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Everyone warns not to query against anything other than RowKey or PartitionKey in Azure Table Storage (ATS), lest you be forced to table scan. For a while, this has paralyzed me into trying to come up with exactly the right PK and RK and creating pseudo-secondary indexes in other tables when I needed to query something else.

However, it occurs to me that I would commonly table scan in SQL Server when I thought appropriate.

So the question becomes, how fast can I table scan an Azure Table. Is this a constant in entities/second or does it depend on record size, etc. Are there some rules of thumb as to how many records is too many to table scan if you want a responsive application?

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4 Answers 4

up vote 5 down vote accepted

The issue of a table scan has to do with crossing the partition boundaries. The level of performance you are guaranteed is explicity set at the partition level. therefore, when you run a full table scan, its a) not very efficient, b) doesn't have any guarantee of performance. This is because the partitions themselves are set on seperate storage nodes, and when you run a cross partition scan, you're consuming potentially massive amounts of resources (tieing up multiple nodes simultaneously).

I believe, that the effect of crossing these boundaries also results in continuation tokens, which require additional round-trips to storage to retrieve the results. This results then in reducing performance, as well as an increase in transaction counts (and subsequently cost).

If the number of partitions/nodes you're crossing is fairly small, you likely won't notice any issues.

But please don't quote me on this. I'm not an expert on Azure Storage. Its actually the area of Azure I'm the least knowledgeable about. :P

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You said "the level of performance you are guaranteed is explicity set at the partition level." Where is this set / where can I find information about this? –  David Pfeffer Jan 28 '11 at 21:02
    
The following is a link to the blog post by a member of the product team that details this and other information. Scan down most of the way and you'll find the Single Table Partition scale target which lists 500 transactions per partition. blogs.msdn.com/b/windowsazurestorage/archive/2010/05/10/… –  BrentDaCodeMonkey Feb 1 '11 at 18:15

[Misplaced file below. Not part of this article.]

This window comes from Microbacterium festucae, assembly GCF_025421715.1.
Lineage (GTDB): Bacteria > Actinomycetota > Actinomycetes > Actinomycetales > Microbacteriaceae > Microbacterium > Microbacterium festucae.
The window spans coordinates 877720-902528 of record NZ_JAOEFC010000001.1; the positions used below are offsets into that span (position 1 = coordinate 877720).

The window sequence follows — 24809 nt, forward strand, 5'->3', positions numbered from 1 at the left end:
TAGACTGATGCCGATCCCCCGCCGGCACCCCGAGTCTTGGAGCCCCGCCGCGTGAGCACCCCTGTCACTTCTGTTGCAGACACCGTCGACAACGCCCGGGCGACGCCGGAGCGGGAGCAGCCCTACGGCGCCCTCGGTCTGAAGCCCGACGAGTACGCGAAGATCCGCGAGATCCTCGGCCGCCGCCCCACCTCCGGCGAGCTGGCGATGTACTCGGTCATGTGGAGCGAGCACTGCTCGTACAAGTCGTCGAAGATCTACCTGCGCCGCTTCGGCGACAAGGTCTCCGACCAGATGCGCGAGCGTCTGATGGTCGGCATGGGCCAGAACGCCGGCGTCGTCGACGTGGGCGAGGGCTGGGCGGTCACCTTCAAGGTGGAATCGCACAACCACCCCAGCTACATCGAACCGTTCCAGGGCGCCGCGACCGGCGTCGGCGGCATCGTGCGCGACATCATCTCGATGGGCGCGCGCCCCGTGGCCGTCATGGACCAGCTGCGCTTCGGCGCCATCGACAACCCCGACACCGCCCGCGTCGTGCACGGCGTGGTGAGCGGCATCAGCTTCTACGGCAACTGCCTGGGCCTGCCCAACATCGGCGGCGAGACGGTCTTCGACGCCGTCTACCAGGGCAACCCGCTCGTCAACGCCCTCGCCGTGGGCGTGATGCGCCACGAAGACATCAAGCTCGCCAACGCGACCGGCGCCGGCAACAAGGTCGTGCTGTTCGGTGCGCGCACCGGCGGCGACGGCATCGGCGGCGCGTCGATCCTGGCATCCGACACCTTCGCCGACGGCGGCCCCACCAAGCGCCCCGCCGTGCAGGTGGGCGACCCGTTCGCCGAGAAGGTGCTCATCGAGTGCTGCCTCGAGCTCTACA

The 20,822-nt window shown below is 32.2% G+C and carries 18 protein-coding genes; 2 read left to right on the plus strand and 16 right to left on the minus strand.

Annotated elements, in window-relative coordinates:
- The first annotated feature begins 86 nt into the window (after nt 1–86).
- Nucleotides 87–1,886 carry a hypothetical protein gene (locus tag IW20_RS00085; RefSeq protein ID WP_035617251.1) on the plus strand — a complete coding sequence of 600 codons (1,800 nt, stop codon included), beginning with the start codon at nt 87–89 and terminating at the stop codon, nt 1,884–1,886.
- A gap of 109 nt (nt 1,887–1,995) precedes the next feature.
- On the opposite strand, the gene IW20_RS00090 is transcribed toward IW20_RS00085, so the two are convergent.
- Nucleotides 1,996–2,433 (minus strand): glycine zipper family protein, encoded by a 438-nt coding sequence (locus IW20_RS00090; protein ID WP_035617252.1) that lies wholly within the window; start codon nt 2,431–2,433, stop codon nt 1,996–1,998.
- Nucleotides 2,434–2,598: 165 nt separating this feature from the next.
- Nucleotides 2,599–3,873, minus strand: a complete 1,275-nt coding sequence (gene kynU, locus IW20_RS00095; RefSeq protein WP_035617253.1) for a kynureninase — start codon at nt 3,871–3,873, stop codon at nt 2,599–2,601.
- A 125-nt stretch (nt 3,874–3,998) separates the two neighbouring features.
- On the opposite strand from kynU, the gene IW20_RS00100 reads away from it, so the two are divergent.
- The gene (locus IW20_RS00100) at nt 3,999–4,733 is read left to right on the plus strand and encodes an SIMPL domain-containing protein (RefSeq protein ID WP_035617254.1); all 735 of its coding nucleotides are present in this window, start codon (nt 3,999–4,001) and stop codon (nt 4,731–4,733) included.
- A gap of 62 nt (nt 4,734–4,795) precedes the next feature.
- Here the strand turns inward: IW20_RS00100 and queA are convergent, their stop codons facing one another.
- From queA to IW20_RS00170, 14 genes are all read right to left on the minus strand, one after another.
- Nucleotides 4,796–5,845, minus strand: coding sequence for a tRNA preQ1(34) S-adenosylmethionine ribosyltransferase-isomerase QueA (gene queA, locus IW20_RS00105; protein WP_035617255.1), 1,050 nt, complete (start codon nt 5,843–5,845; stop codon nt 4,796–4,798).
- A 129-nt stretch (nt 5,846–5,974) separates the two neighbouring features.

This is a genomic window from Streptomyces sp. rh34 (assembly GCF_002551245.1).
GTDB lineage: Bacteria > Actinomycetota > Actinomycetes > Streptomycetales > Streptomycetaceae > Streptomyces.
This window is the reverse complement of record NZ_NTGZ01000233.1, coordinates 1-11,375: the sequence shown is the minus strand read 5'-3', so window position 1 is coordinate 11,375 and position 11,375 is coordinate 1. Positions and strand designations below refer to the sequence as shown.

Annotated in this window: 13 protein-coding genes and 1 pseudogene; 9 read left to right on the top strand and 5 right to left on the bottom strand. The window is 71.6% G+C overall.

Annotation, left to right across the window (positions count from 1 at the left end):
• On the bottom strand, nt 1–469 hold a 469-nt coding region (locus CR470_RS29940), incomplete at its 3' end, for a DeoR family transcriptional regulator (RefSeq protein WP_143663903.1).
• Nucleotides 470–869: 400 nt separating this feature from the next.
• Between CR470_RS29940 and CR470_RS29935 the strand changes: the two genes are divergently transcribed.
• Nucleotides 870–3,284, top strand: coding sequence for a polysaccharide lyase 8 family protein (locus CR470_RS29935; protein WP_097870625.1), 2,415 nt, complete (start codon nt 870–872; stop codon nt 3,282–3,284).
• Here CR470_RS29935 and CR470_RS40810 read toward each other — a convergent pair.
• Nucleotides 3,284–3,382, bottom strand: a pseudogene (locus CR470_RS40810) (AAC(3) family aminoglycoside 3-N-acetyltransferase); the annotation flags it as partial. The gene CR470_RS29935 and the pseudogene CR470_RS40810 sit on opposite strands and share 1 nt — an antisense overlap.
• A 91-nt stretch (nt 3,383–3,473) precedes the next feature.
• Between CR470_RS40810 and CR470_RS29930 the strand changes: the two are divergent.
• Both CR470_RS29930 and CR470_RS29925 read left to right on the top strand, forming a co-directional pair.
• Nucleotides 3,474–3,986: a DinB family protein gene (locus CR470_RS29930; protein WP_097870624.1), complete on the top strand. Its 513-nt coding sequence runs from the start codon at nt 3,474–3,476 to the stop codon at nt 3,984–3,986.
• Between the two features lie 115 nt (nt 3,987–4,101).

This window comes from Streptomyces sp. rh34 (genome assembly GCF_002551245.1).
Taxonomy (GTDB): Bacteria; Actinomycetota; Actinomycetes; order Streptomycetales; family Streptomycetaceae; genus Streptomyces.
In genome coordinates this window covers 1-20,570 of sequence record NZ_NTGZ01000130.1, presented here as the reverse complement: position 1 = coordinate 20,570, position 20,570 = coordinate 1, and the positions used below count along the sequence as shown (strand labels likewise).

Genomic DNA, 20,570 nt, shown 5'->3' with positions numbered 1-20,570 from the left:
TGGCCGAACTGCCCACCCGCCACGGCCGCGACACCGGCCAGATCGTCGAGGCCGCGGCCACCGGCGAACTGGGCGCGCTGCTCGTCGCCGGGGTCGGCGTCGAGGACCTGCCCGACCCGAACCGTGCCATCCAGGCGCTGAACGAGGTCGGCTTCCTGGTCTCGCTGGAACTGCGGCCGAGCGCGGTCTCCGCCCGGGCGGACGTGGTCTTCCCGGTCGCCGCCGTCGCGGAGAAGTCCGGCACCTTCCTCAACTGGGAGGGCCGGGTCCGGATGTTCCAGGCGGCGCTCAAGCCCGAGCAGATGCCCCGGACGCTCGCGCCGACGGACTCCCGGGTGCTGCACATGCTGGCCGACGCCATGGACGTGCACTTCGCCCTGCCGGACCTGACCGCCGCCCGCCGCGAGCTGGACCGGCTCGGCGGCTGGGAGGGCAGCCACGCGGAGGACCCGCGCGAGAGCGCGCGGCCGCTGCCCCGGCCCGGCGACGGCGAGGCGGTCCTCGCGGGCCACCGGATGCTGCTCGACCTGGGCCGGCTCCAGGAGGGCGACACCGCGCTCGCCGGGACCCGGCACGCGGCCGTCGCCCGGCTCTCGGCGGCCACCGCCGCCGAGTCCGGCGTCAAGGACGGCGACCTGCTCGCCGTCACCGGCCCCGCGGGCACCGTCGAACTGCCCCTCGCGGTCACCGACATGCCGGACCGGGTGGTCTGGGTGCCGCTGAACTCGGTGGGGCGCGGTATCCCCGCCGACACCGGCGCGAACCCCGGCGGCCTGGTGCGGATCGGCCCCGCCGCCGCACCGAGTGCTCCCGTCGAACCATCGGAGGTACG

The answer is Pagination. Use the top_size -- max number of results or records in result -- in conjunction with next_partition_key and next_row_key the continuation tokens. That makes a significant even factorial difference in performance. For one, your results are statistically more likely to come from a single partition. Plain results show that sets are grouped by the partition continuation key and not the row continue key.

In other words, you also need to think about your UI or system output. Don't bother returning more than 10 to 20 results max 50. The user probably wont utilize or examine any more.

Sounds foolish. Do a Google search for "dog" and notice that the search returns only 10 items. No more. The next records are avail for you if you bother to hit 'continue'. Research has proven that almost no user ventures beyond that first page.

the select (returning a subset of the key-values) may make a difference; for example, use select = "PartitionKey,RowKey" or 'Name' whatever minimum you need.

"I believe, that the effect of crossing these boundaries also results in continuation tokens, which require additional round-trips to storage to retrieve the results. This results then in reducing performance, as well as an increase in transaction counts (and subsequently cost)."

...is slightly incorrect. the continuation token is used not because of crossing boundaries but because azure tables permit no more than 1000 results; therefore the two continuation tokens are used for the next set. default top_size is essentially 1000.

For your viewing pleasure, here's the description for queries entities from the azure python api. others are much the same.

  '''
  Get entities in a table; includes the $filter and $select options. 

  table_name: Table to query.
  filter: 
     Optional. Filter as described at 
     http://msdn.microsoft.com/en-us/library/windowsazure/dd894031.aspx
  select: Optional. Property names to select from the entities.
  top: Optional. Maximum number of entities to return.
  next_partition_key: 
     Optional. When top is used, the next partition key is stored in
     result.x_ms_continuation['NextPartitionKey']
  next_row_key: 
     Optional. When top is used, the next partition key is stored in
     result.x_ms_continuation['NextRowKey']
  '''
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Azure tables are not optimized for table scans. Scanning the table might be acceptable for a long-running background job, but I wouldn't do it when a quick response is needed. With a table of any reasonable size you will have to handle continuation tokens as the query reaches a partition boundary or obtains 1k results.

The Azure storage team has a great post which explains the scalability targets. The throughput target for a single table partition is 500 entities/sec. The overall target for a storage account is 5,000 transactions/sec.

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I think Brent is 100% on the money, but if you still feel you want to try it, I can only suggest to run some tests to find out yourself. Try include the partitionKey in your queries to prevent crossing partitions because at the end of the day that's the performance killer.

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